WASHINGTON, Feb. 25, 2015 – A Texas judge’s order that has indefinitely delayed some of President Obama’s executive actions on immigration could benefit farms and processors that rely on immigrant labor.

The order prevents the Department of Homeland Security from processing applications for work permits from illegal immigrants who have been in the country for at least five years and have children who are citizens or lawful residents. That initiative, called Deferred Action for Parents of Americans and Lawful Permanent Residents program (DAPA), is expected to benefit millions of immigrants, including farmworkers.

But it also is raising a number of legal questions for employers, and there are fears in agriculture that employees will leave for better-paying jobs once they have work permits.

The Feb. 16 order by U.S. District Judge Andrew Hanen, however, did not affect another key part of the president’s strategy, the shift in immigration enforcement away from farms and businesses to the border.

There was already evidence of an enforcement shift in the months leading up to the announcement of the executive actions in November, said Frank Gasperini, executive vice president and CEO of the National Council of Agricultural Employers. “The heat has been turned down” from recent years when dairy farms and other businesses suspected of employing illegal immigrants seemed to be regularly targeted, he said.

“It was an administrative priority to take the heat off and not continue to hector agriculture out of business,” he said. Employers “don’t have a free pass, but they don’t feel quite as inordinately victimized,” he said.

The shift in enforcement -- known as the Southern Border and Approaches Campaign Plan --entailed setting up task forces to reassign personnel. Immigration and Customs Enforcement hasn’t released enforcement statistics for fiscal 2015, which started Oct. 1, but the fiscal 2014 data already showed that the agency was shifting its enforcement priorities. ICE conducted 102,224 removals of individuals from the U.S. interior, versus 213,719 at the border, and 85 percent of the interior removals were of people previously convicted of a crime in 2014.

In fiscal 2013, ICE reported 133,551 interior removals versus 235,093 at the border. The emphasis on border security also means that workers who return to their home countries also may have a harder time getting back into the United States.  

The DAPA program is likely to pose a legal challenge for employers, if and when it’s allowed to proceed, according to immigration experts. That’s because workers who apply for the program will likely need payroll records to prove they’ve been in the country continuously since January 2010.

The problem for employers comes when immigrants ask their bosses for the records and tell them why they need them, according to a briefing paper prepared for the Agriculture Coalition for Immigration Reform, a collection of agribusiness groups. At that point, the employer presumably becomes aware that the worker isn’t in the country legally. So, the advice to employers when workers request records: Don’t ask why.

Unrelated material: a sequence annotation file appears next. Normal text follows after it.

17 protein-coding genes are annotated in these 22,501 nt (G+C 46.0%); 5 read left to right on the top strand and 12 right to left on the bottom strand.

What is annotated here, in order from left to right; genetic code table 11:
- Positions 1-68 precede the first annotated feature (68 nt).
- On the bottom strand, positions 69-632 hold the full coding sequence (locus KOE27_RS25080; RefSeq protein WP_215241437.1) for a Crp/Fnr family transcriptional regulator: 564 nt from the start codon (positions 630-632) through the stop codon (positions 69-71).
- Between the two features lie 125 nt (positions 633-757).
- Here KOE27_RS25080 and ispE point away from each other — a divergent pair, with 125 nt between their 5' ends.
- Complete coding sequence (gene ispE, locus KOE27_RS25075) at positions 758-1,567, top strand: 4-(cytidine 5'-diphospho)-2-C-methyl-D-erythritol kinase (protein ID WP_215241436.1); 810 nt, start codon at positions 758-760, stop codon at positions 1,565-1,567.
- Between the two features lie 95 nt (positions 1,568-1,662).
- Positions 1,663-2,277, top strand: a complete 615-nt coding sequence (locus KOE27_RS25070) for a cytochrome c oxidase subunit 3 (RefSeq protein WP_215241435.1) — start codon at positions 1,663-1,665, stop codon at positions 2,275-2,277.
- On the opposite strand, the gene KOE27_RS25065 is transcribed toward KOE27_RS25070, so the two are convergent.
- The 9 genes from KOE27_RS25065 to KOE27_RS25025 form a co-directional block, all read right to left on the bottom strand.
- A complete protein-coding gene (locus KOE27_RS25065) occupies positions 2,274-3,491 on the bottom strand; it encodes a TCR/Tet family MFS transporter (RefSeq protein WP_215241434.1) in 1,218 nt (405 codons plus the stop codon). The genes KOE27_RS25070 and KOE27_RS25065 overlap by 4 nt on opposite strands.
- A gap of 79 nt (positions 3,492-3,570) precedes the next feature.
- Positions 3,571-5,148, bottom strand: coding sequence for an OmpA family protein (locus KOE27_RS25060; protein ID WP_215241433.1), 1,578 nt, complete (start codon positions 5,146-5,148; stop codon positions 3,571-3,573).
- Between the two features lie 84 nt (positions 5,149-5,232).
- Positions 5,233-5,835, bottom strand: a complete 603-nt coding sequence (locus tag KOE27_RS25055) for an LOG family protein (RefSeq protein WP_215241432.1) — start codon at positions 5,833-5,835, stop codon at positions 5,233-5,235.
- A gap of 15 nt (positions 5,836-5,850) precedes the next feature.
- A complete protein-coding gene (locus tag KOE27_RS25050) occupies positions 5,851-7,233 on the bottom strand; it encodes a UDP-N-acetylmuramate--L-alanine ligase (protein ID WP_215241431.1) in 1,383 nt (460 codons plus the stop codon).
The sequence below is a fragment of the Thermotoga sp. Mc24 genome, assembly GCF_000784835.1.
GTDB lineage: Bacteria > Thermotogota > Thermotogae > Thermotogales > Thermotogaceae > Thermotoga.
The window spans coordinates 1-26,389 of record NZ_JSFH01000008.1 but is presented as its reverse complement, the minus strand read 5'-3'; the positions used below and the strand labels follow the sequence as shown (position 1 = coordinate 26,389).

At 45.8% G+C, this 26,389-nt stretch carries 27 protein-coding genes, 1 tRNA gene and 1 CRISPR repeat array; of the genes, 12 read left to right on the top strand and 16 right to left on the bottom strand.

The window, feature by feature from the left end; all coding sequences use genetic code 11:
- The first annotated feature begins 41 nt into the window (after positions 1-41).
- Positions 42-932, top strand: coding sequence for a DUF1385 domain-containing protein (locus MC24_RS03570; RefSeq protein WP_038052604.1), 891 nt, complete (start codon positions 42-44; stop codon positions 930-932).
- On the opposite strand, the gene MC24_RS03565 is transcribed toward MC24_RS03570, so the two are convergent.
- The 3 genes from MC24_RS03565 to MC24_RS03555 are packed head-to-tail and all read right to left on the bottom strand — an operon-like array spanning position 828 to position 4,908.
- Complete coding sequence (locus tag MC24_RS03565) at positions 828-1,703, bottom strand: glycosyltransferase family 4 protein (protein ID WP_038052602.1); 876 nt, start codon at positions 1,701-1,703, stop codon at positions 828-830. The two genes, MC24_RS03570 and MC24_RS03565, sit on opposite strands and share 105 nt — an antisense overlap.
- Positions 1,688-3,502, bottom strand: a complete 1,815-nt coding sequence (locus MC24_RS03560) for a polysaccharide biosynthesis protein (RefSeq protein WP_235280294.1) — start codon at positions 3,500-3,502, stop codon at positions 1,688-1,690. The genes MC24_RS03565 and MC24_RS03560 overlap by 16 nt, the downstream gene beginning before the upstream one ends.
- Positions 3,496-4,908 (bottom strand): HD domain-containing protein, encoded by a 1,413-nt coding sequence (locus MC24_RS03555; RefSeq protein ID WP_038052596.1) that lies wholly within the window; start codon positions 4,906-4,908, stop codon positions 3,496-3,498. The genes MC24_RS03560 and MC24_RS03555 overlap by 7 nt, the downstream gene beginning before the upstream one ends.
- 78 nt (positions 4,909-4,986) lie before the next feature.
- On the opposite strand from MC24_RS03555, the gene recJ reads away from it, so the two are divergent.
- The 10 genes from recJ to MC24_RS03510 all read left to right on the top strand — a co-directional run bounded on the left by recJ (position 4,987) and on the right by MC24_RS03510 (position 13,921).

There’s also the question of what employers should do about the existing I-9 forms they have on file for their workers who file the deferred action. Presumably, those I-9 forms are fraudulent if the employees are filing DAPA applications. The briefing paper advises employers to keep the old I-9 forms on hand and complete a new one.

Meanwhile, farms and other agribusiness employers fear that the DAPA program will force them to find new workers, further straining the H-2A agricultural visa program, which many employers already don’t like because of its restrictions. For one thing, H-2A visas are limited to temporary, seasonal employees.

DAPA “could lead to the attrition or greater attrition of workers out of” agriculture, said Lynn Jacquez, an immigration lawyer speaking at the National Council of Farmer Cooperatives’ recent annual meeting.

Agribusiness interests have been urging the Agriculture Department to ensure that employers have clear guidance on how to handle DAPA applications and are protected from liability when they provide the requested payroll records, said Craig Regelbrugge, national co-chair of the agribusiness coalition. He said the executive actions “will not resolve the ag labor situation. Legislation that creates a lasting solution and an orderly transition is the answer,” he said.

The DAPA program and a separate plan to expand a deferred action program for immigrant children are at the heart of a stalemate in Congress over funding the Homeland Security Department, which has been operating under a stopgap spending bill that expires Friday. If the department’s funding lapses, much of the DHS workforce would continue on the job, but employees would have to work without pay.

A bill that would fund the department for the rest of the fiscal year has been blocked in the Senate because of Democratic objections to House-passed provisions that would block the president’s executive actions, including the original deferred-action program for children from 2012. The latest Republican plan is to offer a vote on a separate measure expressing disapproval of the actions the president announced in November, including the DAPA program.


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